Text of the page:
My Sunday paper reprinted a Washington Post opinion piece titled Grounding the helicopter parent. Although the article's authors (two college presidents/professors) discuss "helicopter parenting" in the context of the college experience, it included a statement about pickup games:
"We remind parents that this generation was raised differently than ours. Remember pickup games? Kids would get together and play baseball, basketball and soccer without parents or coaches screaming "encouragement" from the sidelines. Isn't it amazing how we survived our childhoods without orange slices provided by our parents?"
As an advocate for kids playing more pickup, I appreciated their short commentary on the over-involvement of today's parents in their child's youth sports experience.
In my earlier post, Pickup Games Are Dead! I talked about some of the reasons that pickup games play a much lesser role than years ago. Although there are several reasons for the disappearance of neighborhood pickup games, parental over-involvement in their child's sports experience is certainly a contributing factor.
With organized sports so dominating the landscape, I worry that many of today's parents have lost sight of the unique benefits that their child derives from playing pickup. Learning how to organize games, manage arguments, and otherwise interact without assistance from adults, all help develop self-reliance. Enjoying the intrinsic rewards of the play itself, an essential element of playing pickup, promotes long-term participation. Instead of dropping out, kids continue to play. Isn't that a more fulfilling, lasting reward than yet one more organized sports experience highlighted by "soccer snacks"?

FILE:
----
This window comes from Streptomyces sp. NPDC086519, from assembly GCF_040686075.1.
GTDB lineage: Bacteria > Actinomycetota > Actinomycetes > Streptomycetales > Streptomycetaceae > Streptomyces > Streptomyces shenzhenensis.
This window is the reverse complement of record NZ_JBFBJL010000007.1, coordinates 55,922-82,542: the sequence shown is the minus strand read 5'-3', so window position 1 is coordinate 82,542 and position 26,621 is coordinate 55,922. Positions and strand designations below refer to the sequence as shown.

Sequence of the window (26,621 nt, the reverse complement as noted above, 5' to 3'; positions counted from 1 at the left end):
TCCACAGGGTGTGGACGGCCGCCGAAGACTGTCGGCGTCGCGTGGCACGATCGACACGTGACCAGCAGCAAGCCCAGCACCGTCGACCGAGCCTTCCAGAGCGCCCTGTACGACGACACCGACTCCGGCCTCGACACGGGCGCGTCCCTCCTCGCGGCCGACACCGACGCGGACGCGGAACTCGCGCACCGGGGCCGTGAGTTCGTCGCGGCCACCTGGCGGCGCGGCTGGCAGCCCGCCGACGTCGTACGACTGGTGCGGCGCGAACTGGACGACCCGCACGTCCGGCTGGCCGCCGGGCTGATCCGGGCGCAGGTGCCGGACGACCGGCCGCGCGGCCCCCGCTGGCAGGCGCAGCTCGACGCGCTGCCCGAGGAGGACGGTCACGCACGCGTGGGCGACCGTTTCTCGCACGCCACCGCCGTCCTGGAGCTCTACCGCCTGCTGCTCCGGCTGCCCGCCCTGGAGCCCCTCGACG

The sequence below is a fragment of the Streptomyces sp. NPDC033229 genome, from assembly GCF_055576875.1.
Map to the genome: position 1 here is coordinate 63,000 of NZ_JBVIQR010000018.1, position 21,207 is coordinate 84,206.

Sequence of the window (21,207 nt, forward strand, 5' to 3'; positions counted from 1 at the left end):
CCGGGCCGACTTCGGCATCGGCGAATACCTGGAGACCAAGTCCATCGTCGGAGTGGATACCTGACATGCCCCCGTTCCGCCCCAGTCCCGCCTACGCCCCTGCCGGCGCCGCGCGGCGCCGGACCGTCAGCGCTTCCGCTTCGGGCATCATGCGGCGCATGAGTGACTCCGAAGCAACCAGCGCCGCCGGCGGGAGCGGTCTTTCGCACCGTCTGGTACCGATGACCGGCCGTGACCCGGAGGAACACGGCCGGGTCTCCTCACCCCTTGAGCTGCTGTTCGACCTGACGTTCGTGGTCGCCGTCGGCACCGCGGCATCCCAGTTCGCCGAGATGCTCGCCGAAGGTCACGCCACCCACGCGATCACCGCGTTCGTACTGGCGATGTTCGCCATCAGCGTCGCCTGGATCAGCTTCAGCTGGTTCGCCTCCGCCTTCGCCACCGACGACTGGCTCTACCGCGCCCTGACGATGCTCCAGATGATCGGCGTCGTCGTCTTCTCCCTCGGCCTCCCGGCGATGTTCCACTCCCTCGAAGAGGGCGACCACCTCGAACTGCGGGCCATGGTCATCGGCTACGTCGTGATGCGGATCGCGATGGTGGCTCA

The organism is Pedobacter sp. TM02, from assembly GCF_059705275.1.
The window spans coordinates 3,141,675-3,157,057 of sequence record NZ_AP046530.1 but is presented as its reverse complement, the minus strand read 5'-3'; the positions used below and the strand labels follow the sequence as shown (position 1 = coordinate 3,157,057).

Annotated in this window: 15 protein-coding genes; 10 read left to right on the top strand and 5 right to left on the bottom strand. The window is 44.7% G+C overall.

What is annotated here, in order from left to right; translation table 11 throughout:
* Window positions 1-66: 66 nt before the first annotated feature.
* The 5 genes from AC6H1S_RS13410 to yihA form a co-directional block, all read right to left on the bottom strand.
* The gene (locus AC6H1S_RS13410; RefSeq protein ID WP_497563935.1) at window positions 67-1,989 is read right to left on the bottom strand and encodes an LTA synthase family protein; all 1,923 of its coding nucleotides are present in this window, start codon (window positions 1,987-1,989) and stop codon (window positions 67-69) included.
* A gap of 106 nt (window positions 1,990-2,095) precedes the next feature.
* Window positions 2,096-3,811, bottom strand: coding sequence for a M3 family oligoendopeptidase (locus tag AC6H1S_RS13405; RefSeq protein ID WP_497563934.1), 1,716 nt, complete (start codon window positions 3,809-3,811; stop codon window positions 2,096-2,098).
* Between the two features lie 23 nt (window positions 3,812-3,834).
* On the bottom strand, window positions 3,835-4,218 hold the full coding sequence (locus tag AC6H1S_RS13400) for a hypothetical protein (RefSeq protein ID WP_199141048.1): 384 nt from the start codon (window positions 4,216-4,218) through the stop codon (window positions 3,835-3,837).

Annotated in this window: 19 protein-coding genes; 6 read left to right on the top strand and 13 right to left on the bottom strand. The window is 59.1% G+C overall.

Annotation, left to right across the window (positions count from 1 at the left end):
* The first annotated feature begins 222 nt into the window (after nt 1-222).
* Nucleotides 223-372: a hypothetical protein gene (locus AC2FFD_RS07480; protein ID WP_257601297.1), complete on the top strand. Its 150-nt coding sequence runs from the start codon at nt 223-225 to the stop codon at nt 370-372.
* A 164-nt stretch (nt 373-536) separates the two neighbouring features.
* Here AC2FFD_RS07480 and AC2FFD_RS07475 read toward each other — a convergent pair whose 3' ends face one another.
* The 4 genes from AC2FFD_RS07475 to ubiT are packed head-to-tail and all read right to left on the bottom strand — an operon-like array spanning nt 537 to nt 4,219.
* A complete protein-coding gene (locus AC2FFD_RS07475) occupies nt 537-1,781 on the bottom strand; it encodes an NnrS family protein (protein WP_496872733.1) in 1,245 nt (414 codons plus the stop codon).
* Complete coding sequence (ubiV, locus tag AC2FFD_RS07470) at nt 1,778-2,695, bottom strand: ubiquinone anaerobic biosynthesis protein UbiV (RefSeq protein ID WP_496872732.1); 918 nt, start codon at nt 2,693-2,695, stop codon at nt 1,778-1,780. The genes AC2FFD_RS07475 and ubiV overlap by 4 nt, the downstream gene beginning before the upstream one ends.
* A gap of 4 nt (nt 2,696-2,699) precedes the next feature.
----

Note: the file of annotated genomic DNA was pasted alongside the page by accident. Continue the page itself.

Playing both pickup and organized sports helps balance the overall youth sports experience. When pickup games are thrown into the mix, young athletes can Play Up or Play Down to experience different roles, develop their talent, and have the type of fun they need. Every kid gets his or her "playing time." Opportunity is viewed beyond the context of organized youth sports, and that helps tamp down the instinctual parental response to protect their child and get involved.
As the article's authors also point out, parents are often best at providing support and encouragement to take advantage of opportunities. (This theme of "parents as providers" is one that I echo in my book The Joy of Youth Sports.)
In the world of youth sports, many parents would do better to provide and promote opportunities for their child to engage in self-directed play. Start when they're young. Get the ball rolling by playing catch. Play in some backyard games with your child and neighborhood families. Begin to encourage your child to independently play games with their friends. Carve out time in your child's schedule so he or she has the opportunity to play pickup. Accept some risk.
Why wait for college to begin your child's education in self-reliance?
Copyright © 2012 Jeffrey S. Rhoads. All Rights Reserved
Copyright 2009-2012 Jeffrey S. Rhoads; All Rights Reserved